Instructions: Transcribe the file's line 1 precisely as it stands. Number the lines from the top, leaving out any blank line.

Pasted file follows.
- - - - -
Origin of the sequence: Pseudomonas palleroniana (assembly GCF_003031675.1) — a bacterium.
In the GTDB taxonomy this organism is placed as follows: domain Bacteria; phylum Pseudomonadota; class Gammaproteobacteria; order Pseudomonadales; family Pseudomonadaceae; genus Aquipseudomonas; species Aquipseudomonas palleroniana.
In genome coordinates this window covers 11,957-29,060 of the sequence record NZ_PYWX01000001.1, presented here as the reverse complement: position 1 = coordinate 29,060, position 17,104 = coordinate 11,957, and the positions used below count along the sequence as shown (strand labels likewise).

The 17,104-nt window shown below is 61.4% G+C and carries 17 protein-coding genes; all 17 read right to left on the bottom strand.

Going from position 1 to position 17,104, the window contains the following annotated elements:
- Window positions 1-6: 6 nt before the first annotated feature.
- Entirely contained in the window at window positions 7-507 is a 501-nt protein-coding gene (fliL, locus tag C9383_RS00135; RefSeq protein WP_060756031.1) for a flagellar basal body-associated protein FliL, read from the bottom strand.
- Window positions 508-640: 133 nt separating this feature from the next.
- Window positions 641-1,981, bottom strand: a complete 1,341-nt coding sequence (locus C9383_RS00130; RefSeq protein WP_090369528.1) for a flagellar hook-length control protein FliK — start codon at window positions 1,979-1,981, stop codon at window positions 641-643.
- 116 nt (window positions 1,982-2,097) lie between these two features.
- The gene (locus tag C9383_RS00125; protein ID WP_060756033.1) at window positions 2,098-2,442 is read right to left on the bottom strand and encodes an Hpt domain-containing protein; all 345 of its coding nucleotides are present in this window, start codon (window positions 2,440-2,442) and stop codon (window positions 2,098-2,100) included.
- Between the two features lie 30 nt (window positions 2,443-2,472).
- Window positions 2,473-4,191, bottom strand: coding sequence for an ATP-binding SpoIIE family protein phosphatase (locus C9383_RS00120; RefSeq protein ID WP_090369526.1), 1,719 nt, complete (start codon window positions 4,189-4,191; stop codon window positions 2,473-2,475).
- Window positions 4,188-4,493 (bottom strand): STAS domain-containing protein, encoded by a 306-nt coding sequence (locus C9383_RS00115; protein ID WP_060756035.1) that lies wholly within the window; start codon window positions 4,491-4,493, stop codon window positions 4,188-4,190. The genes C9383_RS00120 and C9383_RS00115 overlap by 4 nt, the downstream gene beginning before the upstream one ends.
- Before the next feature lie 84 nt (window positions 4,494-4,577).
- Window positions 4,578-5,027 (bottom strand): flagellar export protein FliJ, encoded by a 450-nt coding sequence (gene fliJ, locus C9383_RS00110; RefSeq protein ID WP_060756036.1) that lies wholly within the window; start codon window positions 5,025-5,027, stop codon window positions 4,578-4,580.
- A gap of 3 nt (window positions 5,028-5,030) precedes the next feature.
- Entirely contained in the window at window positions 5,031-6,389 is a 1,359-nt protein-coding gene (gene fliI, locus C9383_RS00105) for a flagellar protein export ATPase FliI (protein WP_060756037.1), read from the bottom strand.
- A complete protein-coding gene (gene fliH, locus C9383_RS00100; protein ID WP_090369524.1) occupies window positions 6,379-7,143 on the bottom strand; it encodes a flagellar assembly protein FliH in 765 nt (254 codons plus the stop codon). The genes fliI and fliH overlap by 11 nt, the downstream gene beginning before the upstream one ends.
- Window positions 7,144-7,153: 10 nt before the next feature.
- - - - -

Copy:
Origin of the sequence: Pseudomonas palleroniana (assembly GCF_003031675.1) — a bacterium.